I know the difference between first and second order phase transition in terms of the discontinuity of the derivatives of free energy.
I am curious to know what happens as the system is viewed. Suppose a liquid is heated in a container. For a first order phase transition, a liquid, which has a finite volume (but takes the shape of the container), will consume the volume of the whole container when it turns into gas.
What happens in case of a second order phase transition?
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Suppose I take a system in state P ($T>T_c, P > P_c$) or Q ($T > T_c, P < P_C$) in the phase diagram. Will it have a finite volume, or will it consume the whole volume of the container? In a second order transition, can a fluid "continuously" transit between a state with finite volume and a state consuming all volume of the container (in other words, infinite volume when allowed to grow)?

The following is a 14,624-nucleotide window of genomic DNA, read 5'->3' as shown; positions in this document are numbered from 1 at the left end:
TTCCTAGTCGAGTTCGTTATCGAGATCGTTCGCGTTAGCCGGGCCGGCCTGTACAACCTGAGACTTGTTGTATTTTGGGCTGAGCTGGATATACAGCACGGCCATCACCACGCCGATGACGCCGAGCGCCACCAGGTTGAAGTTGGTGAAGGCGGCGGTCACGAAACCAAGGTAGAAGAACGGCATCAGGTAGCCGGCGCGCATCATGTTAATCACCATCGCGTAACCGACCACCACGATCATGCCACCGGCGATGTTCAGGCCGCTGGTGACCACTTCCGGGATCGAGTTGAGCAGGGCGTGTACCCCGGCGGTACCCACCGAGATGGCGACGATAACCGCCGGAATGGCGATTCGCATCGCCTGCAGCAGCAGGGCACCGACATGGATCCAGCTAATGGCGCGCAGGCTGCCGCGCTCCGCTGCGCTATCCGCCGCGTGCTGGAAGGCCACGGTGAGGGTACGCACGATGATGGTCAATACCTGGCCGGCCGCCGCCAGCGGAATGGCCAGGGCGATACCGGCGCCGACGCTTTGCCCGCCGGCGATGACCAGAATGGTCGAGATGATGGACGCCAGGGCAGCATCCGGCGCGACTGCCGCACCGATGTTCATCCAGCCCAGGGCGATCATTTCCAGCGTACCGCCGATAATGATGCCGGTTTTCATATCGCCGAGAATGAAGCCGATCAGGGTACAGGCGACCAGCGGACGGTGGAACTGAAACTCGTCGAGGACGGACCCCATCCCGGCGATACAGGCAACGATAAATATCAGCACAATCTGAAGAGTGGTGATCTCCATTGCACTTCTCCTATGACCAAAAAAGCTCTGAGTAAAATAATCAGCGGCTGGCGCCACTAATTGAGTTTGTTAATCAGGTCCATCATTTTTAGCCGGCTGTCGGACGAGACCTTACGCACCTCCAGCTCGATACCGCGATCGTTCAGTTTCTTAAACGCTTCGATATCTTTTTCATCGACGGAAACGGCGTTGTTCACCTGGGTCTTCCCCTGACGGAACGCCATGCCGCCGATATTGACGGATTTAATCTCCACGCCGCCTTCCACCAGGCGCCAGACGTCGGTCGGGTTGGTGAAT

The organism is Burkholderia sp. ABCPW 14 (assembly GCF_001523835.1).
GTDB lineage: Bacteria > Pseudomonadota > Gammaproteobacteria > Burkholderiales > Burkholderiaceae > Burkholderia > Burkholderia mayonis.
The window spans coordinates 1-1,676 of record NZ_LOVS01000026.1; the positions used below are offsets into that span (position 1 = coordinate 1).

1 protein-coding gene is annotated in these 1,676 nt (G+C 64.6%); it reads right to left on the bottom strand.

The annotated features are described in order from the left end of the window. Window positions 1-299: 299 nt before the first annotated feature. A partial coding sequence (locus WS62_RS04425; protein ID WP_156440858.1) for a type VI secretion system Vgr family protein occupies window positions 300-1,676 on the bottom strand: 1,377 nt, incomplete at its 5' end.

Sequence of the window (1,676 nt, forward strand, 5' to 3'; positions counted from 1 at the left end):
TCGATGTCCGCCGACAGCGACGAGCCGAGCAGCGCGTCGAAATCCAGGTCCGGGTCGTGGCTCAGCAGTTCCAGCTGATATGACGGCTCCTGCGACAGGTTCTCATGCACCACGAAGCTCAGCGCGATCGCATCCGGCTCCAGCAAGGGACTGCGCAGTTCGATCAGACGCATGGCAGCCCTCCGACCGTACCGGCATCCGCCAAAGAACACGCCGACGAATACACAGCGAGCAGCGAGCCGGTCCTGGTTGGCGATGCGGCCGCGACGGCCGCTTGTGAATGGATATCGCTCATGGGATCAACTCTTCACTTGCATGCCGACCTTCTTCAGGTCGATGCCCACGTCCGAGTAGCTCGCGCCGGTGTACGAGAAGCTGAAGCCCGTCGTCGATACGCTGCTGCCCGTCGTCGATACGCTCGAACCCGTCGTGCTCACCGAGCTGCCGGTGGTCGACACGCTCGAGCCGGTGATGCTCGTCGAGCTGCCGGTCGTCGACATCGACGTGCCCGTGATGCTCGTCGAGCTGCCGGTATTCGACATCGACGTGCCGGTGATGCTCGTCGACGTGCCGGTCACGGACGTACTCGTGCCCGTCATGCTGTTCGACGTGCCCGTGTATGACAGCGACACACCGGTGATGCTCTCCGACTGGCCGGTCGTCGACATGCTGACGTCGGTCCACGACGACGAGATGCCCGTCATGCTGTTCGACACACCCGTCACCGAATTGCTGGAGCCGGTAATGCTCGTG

It seems to me that the property of whether the fluid will have finite volume or not, cannot change continuously.